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NEC teacher celebrated in documentary at MFA

Young cellist Lev Mamuya performs at a recital.First Run Pictures

Josh Aronson’s “Talent Has Hunger,” an illuminating celebration of music and the art of teaching, comes at a time when both art and teaching are held in low esteem. A profile of New England Conservatory of Music master cello teacher Paul Katz and his relationship with four of his young students over the course of seven years, it scintillates like Ethan Hawkes’s underappreciated documentary, “Seymour: An Introduction” (2014), and engrosses with its coming-of-age drama like a musical “Hoop Dreams” (1994).

Watching Lev Mamuya, 10, taking his first stab at Dvorak’s Cello Concerto on an instrument nearly as big as himself should dispel any doubts about the power of music and pedagogy. “This might be a mistake,” says Katz beforehand, but when Mamuya finishes his passage, Katz is impressed by the raw intuitiveness of the performance. Then he begins the long process of refining Mamuya’s craft so that he can find his voice.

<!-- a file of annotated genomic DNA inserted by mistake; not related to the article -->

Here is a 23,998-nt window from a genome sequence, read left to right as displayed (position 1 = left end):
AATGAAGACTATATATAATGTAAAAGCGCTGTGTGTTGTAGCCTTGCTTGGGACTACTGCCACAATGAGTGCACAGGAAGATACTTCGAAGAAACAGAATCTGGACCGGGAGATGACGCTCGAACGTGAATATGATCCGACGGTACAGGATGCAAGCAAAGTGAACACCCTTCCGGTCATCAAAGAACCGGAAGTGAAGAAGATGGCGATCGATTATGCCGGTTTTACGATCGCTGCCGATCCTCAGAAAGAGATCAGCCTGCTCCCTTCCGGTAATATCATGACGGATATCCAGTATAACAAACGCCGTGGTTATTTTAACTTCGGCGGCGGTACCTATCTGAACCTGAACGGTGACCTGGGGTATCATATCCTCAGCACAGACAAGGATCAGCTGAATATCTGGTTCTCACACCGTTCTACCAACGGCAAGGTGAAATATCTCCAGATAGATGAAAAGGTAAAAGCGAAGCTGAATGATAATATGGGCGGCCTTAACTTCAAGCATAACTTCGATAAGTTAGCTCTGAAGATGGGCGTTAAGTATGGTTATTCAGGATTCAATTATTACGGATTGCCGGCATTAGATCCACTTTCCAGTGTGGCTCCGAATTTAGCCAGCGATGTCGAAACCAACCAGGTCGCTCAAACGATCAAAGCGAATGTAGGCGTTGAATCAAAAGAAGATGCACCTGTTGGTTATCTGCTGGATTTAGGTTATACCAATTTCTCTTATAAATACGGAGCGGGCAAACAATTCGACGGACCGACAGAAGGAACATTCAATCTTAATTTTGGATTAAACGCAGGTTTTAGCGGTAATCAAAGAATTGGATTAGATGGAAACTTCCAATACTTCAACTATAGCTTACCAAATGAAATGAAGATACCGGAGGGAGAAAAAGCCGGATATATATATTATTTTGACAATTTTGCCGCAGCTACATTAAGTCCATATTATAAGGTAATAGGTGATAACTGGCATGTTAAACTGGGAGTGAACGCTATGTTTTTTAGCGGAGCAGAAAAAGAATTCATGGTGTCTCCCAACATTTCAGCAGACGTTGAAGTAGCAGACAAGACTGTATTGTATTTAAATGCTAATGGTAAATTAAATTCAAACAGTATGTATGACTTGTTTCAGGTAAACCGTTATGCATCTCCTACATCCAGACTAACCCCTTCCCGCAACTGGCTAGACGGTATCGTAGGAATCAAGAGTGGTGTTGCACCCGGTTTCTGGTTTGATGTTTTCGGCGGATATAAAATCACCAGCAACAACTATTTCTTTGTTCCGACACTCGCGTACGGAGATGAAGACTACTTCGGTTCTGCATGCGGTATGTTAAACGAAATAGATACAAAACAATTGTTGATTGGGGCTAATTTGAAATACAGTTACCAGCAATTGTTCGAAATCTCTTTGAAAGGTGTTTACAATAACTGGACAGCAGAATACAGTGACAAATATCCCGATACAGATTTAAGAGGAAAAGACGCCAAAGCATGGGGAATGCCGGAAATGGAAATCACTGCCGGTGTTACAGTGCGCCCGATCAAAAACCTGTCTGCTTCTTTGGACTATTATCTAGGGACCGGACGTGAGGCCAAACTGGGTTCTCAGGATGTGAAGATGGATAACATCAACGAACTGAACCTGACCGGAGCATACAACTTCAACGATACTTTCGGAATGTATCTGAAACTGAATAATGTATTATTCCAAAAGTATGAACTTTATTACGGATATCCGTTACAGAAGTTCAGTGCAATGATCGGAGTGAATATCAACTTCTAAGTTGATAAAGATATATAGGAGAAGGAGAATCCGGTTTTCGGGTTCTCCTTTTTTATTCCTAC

The older students present different challenges. Sebastian Baverstam admittedly lacks the commitment needed to fulfill his exceptional talent — four hours of practice a day for seven years, Katz suggests. Emileigh Brooke Vandiver is “bright,” “a sponge,” but her rubato, which Katz describes as “directly connected to the heart,” is weak. But Nicholas Canellakis, both of whose parents went to Juilliard and who fell in love with the cello when he saw Yo-Yo Ma on “Mister Rogers,” is truly “hungry.”

Aronson follows the growth of these talents under Katz’s guidance, but he also shows how such instruction follows a lineage. One of Katz’s students from 30 years ago, the ebullient and esteemed Pieter Wispelwey, pays a visit and teaches a master class. And Katz drops in on his own former teacher, the late, legendary János Starker.

The art and its instruction have a long history, as a glimpse at the date inscribed in a Cremona-made cello testifies: 1687. It is lore passed on from one master to the next, but it also has a timeless, childlike immediacy that must be nurtured and sustained. “When I see their eyes light up with the same drive I had then,” says Katz. “I get excited teaching.”


★ ★ ★

Directed by Josh Aronson. At Museum of Fine Arts, Friday and various dates through March 23. 89 minutes. Unrated.